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Digesting jQuery

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jQuery is so easy to write and therefore so easy to write poor code also. As coders are we sure that what we write can easily be digested by the web page? Lets go and see how we can easily improve performance with same code with different approach.

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Digesting jQuery

  1. 1. Digesting jQuery... Presenter: Subhranil Dalal
  2. 2. Be Strong Enough
  3. 3. Go for Latest
  4. 4. All Modern Browser Older IE
  5. 5. CDN vs Local
  6. 6. CDN?? Why??
  7. 7. Choose your food smartly
  8. 8. Bad selection
  9. 9. Be Smart  Use an ID if possible, $('#element');  Use tag selector next. Its the second fastest selector. $('div')  Avoid selecting by class only. Class selectors are the slowest selector. $('.myClass').  Only use class selector with context name. $('div.myClass')  Increase specificity from Left to Right.  $('p#intro em') vs. $('em', $('p#intro'))
  10. 10. Find Me
  11. 11. $.find()  Use find() instead of specifying an explicit context.  The key is to stray away from forcing jQuery to use Sizzle engine.  $('#someDiv p.someClass').hide()  $('#someDiv').find('p.someClass').hide()
  12. 12. Cage Me
  13. 13. Cache the Selector
  14. 14. Chain Me
  15. 15. Take advantage of jQuery Chaining
  16. 16. Group Me
  17. 17. Group up Selectors
  18. 18. DOM isn't Database
  19. 19. DOM insertion is costly
  20. 20. No iterative DOM manipulation
  21. 21. detach() is the game changer
  22. 22. Beware of .css() Iteration
  23. 23. Incorrect approach Correct approach
  24. 24. Incorrect approach
  25. 25. Correct approach
  26. 26. Best approach
  27. 27. Event Delegation
  28. 28.
  29. 29. Event Propagation Understanding how events propagate is an important factor in being able to leverage Event Delegation. Any time one of our anchor tags is clicked, a click event is fired for that anchor, and then bubbles up the DOM tree, triggering each of its parent click event handlers: ● <a> ● <li> ● <ul #list> ● <div #container> ● <body> ● <html> ● document root This means that anytime you click one of our bound anchor tags, you are effectively clicking the entire document body! This is called event bubbling or event propagation.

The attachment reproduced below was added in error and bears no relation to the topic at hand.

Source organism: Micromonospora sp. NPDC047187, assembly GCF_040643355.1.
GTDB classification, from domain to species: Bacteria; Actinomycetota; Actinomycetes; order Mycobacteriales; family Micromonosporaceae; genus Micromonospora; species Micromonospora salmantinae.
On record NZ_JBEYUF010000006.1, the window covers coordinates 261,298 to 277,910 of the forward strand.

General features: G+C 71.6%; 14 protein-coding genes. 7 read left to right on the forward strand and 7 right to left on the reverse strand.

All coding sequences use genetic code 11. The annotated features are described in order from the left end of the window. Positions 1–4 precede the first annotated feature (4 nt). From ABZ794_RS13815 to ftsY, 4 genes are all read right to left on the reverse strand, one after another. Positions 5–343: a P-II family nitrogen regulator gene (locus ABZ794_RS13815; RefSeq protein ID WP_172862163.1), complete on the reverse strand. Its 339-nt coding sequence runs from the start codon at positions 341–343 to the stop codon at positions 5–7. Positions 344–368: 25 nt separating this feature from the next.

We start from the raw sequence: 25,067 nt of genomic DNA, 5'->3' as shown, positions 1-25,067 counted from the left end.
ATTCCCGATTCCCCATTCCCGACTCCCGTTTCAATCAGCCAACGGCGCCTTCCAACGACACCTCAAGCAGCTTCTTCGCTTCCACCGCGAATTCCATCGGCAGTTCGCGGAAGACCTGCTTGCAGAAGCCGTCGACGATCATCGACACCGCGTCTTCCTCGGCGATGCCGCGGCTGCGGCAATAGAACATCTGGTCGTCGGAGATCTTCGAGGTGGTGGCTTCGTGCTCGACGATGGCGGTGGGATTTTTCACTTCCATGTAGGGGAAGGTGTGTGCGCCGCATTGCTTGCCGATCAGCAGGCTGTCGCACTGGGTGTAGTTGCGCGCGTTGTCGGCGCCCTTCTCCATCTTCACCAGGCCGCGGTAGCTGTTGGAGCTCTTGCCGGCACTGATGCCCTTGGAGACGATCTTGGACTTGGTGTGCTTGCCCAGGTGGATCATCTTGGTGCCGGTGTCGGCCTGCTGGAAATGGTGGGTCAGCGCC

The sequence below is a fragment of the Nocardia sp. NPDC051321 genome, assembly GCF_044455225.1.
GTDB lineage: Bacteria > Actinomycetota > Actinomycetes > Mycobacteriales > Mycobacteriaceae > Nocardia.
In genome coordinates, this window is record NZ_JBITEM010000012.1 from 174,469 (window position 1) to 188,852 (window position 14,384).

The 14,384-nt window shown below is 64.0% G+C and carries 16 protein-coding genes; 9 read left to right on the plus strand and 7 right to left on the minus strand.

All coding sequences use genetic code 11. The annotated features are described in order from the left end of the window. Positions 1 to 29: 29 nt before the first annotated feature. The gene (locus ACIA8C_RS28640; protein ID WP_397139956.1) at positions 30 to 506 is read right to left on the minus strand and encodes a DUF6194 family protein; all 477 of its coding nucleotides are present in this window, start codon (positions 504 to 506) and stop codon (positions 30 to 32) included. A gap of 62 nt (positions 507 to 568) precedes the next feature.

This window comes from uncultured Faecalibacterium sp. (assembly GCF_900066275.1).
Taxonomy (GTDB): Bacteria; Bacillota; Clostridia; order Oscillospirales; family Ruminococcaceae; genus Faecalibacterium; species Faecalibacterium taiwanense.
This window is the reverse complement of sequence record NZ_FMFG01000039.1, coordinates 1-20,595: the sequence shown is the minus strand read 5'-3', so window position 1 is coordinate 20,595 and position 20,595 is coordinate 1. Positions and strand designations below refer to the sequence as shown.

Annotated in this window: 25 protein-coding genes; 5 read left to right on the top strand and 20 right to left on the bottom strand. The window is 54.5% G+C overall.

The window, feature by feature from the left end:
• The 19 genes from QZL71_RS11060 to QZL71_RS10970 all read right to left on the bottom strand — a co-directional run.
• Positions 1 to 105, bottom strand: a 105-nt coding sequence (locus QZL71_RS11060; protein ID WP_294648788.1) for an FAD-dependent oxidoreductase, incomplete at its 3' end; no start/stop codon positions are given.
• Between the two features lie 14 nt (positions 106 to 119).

30. 30. bind() vs delegate() vs on()
  31. 31. bind() The .bind() method attaches the event handler directly to the DOM element in question ( "#members li a" ). The .click() method is just a shorthand way to write the .bind() method. $( "#members li a" ).bind( "click", function( e ) {} ); $( "#members li a" ).click( function( e ) {} ); ● For a simple ID selector, using .bind() not only wires-up quickly, but also when the event fires the event handler is invoked almost immediately. ● The method attaches the same event handler to every matched element in the selection. ● It doesn't work for elements added dynamically that matches the same selector. ● There are performance concerns when dealing with a large selection. ● The attachment is done upfront which can have performance issues on page load.